Twisting asanas are thought to wring our venous blood from internal organs and allow oxygenated blood to flow in once the twist is released. Yoga also boosts levels of hemoglobin and red blood cells, which carry oxygen to the tissues. And it helps thin the blood by making platelets less sticky and by cutting the level of clot-promoting proteins in the blood. This can lead to a decrease in heart attacks and strokes since blood clots are often the cause of these killers. And when practiced with a trained teacher, inverted poses, such as headstand, handstand and shoulderstand encourage venous blood from the legs and pelvis to flow back to the heart, where it can be pumped to the lungs to be freshly oxygenated.
When we come in and out of yoga poses we contract and stretch muscles, but we also move organs around, which can increase the drainage of our lymphatic system, helping us to fight infection, destroy cancerous cells, and dispose of the toxic waste products of cellular functioning.
Added to that, by practicing conscious breathing, as well as relaxation and meditation at the end of a yoga practice, we can learn to better maintain our nervous system, thereby reducing stress levels, and improving things like our sleep, our digestive system and our overall happiness.
On top of the physical and physiological benefits to our health, yoga also improves our psychological health, by stemming feelings of doubt, confusion, indifference, laziness, self-delusion and despair that assail us from time to time.
A lot of people I’ve practiced yoga with have said that one of the biggest changes they feel, once they bring a regular practice of yoga into their lives, is an improvement in their self-esteem. And this is truly one of the beautiful benefits of yoga for our mental health.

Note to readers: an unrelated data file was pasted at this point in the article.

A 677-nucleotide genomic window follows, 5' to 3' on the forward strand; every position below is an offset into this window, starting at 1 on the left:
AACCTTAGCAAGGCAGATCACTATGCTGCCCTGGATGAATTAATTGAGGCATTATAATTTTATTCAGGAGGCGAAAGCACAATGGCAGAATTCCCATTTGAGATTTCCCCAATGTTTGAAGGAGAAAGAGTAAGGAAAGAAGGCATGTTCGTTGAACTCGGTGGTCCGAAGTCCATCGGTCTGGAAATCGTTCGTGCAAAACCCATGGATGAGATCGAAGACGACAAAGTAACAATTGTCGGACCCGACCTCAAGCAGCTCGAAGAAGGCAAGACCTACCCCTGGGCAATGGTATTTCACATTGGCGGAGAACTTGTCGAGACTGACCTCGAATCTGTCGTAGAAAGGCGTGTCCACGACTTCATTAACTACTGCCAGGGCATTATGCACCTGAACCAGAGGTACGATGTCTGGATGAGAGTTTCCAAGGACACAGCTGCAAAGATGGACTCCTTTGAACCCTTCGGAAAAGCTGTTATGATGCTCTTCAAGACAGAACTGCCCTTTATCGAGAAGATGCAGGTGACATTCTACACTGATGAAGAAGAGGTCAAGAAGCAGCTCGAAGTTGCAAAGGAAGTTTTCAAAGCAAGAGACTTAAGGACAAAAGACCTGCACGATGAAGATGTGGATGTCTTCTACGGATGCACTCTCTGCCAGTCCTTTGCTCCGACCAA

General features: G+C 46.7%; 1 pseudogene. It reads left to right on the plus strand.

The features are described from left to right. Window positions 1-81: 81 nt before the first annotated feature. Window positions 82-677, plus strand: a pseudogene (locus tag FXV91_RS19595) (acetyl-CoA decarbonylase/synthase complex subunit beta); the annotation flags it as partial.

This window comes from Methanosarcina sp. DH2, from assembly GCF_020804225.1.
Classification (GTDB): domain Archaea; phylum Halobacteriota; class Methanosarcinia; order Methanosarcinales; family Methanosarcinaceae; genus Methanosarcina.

Due to the pressures of modern society, many people suffer from chronically low self-esteem, which is often handled negatively, by overdrinking, overeating, working too hard, or house-hatching in front of the TV. Through these reactions, people pay the price with ever decreasing health, not only physically, but mentally and spiritually too. If we take a positive approach however, by practicing yoga regularly, we sense a shift in our mental wellness.
Yoga gives us peace of mind and increases our self-esteem; it helps us to focus, concentrate and live more joyfully in the present moment. When we are feeling sad, for example. If we sit in Lotus Pose, or rise up into a backbend, or practice meditation, we will feel a positive difference in our mood.
Yoga also slows down the mental loops of frustration, regret, anger, fear, and desire that can cause stress. Slow effortless exhalation during the practice of asanas brings serenity to the body cells, relaxes the facial muscles, and releases all tension from the organs of perception – the eyes, ears, nose, tongue and skin. And since stress is implicated in so many health problems—from migraines and insomnia to lupus, MS, eczema, high blood pressure, and heart attacks—if we can learn to release stress, we are more likely to live longer and healthier.
By practicing yoga regularly, with an intention of self-examination and betterment, and not just as a substitute for an aerobics class, we can access a different side of ourselves. We can create balance and harmony within our body, experience feelings of gratitude, empathy, and forgiveness, as well as a sense that we are part of something bigger than our own mental reality.
Have yourself a great day :)